Last week, Fidelity published some data from their quarterly analysis of participant activity.
For the very most part, the data (see Fidelity Finds Q2 Uptick in 401(k) Withdrawals) revealed what we have come to expect from such reviews: Participants continue to stay the course, deferral rates are largely unchanged (average was 8%), and more increased their rate of deferral (5.3%) than decreased it (2.9%) in the most recent quarter. Additionally, the balance recovery continues apace, with the average account balance up 15% (though for this good news, you have to reach for a year-over-year comparison, because Q2 figures to be a pretty rough one for participant accounts—down 7.6% in Fidelity’s database).
However, this report drew more than the customary amount of coverage for its finding that rates of hardship withdrawals and loans were higher—and by some measures, significantly higher—than they were a year ago.1
My initial reaction was that this latter finding was something of an outlier; after all, in recent weeks we have seen other, similar reports from other providers that indicate that withdrawal volumes were down, certainly compared with the dark early days of 2009. But then, this was more recent data, and with the report of weekly jobless claims back up to half a million, well, let’s just say that it didn’t require much imagination to see a link between more people out of work and an uptick in “premature” distributions.
But later, as I considered the data, the findings didn’t seem so out of line. While the Fidelity survey found that 11% of participants took out a loan this quarter (9% did a quarter earlier), neither the average initial loan amount ($8,650) nor the loan term (3.5 years) seemed out of line. The report did, however, contain at least two alarming statistics. First, 22% of participants recordkept by Fidelity now have an outstanding loan, and while that isn’t much beyond the one in five that did a year ago, it nonetheless represented a decade-long record for Fidelity’s database. Indeed, this was the item that most media outlets qravitated toward (based on the calls I got).
In fact, IMHO, a more troubling trend lies in the fact that nearly half (45%) of participants who took hardship withdrawals one year prior also took a hardship withdrawal in the 12-month period ending in the second quarter of this year.
While participant loans are (too) frequently touted as borrowing from yourself, they put the participant in the position of having to replace—on an after-tax basis—the contributions you’ve withdrawn and a rate of “return” in the form of interest on the loan. Still, at least you’re on a schedule to replace the money you’ve withdrawn.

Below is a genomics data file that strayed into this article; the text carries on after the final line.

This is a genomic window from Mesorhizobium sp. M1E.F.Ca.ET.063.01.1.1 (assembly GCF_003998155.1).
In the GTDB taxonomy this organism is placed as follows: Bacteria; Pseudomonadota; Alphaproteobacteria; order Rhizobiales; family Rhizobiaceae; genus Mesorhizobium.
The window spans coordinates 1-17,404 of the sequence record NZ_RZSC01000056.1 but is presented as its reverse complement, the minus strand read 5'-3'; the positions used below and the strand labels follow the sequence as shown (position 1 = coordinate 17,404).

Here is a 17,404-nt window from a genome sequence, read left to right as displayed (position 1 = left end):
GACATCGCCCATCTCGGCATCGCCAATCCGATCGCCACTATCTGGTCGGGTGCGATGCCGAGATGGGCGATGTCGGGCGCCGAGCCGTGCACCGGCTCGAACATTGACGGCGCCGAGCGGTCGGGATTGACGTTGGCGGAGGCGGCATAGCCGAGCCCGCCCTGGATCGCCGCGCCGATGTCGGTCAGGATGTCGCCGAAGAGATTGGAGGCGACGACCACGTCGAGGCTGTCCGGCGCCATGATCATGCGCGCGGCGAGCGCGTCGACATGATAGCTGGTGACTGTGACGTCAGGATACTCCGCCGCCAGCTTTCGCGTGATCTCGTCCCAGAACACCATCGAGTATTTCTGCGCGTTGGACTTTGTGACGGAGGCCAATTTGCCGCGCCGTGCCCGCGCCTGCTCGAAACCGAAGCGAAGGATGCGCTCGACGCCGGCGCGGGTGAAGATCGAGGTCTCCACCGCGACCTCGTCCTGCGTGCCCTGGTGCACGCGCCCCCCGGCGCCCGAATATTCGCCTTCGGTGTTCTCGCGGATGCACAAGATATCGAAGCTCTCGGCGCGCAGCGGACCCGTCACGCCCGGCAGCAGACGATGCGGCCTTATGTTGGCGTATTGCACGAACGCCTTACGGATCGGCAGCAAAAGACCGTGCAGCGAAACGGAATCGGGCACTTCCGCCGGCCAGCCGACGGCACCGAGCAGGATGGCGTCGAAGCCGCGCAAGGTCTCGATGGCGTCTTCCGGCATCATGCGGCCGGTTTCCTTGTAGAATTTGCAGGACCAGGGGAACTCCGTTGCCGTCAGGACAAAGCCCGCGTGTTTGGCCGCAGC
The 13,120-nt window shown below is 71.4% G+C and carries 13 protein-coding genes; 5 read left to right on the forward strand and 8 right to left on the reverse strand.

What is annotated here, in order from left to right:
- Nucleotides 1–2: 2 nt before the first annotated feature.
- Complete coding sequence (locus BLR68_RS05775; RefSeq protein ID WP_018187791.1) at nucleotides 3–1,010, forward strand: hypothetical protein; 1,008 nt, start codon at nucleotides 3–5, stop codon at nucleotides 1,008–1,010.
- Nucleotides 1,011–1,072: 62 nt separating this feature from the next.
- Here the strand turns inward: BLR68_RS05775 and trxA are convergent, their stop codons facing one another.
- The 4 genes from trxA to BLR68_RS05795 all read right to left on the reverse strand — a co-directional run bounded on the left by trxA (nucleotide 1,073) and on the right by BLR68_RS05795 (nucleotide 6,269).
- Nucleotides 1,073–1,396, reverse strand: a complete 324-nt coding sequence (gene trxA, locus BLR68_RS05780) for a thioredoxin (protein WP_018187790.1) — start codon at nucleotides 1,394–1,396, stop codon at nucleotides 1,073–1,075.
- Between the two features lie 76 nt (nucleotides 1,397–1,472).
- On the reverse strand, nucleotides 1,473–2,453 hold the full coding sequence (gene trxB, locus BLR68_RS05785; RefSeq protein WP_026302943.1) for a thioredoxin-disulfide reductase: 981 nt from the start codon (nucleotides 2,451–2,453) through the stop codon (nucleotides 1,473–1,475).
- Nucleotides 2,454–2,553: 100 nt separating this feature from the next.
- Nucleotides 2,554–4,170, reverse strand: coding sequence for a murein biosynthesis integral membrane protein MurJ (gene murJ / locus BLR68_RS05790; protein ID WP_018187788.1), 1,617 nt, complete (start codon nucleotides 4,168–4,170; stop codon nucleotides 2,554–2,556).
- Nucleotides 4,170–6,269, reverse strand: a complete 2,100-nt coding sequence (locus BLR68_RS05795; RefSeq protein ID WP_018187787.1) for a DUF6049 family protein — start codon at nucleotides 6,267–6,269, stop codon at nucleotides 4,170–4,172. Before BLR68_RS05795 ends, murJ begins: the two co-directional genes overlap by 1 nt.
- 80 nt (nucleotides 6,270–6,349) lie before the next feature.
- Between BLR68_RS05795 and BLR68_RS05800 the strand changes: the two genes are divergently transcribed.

Now, properly administered, it’s not easy to obtain a hardship withdrawal. You actually have to be experiencing a financial hardship, for one thing, and you often not only have to prove that, but also that you have exhausted other sources. Worse, that hardship withdrawal is reduced not only by the need to pay taxes on the pre-tax monies you’ve now tapped, you have to fork over another 10% as a penalty to Uncle Sam (unless, of course, you’re older than 59 ½). What that means, of course, is that what you think you are seeing isn’t exactly what you are going to “get.”2 In fact, it could easily be just half what the requesting participant might be expecting.
The reality is that people are surely hurting, and if the money they have set aside in their 401(k) helps them through this period, puts food on the table, or keeps the family in their home, that’s, IMHO, a good thing. After all, there’s not much point in taking out a loan when you don’t have a source of income to repay it.
But what concerns me about the trends in the Fidelity report, aside from the implications that so many are struggling financially, is that, in my experience, hardship withdrawals, unlike loans, are not only gone for a while, they are savings that are often “gone” forever.
—Nevin E. Adams, JD
1Loans initiated over the past 12 months grew to 11% of total active participants from about 9% one year prior. The portion of participants with loans outstanding also increased two full percentage points in the second quarter to 22%. The average initial loan amount as of the end of the second quarter was $8,650, with an average loan duration of three and half years, according to Fidelity.
According to Fidelity’s data, 62,000 of the participants recordkept by the firm initiated a hardship withdrawal in the second quarter, compared with 45,000 participants who did so the quarter before. As of the end of Q2, 2.2% of Fidelity’s active participants took a hardship withdrawal, compared with 2.0% a year earlier.
2 Those taxes aren’t always obvious at the point of distribution, unfortunately, but due at the individual’s next tax filing.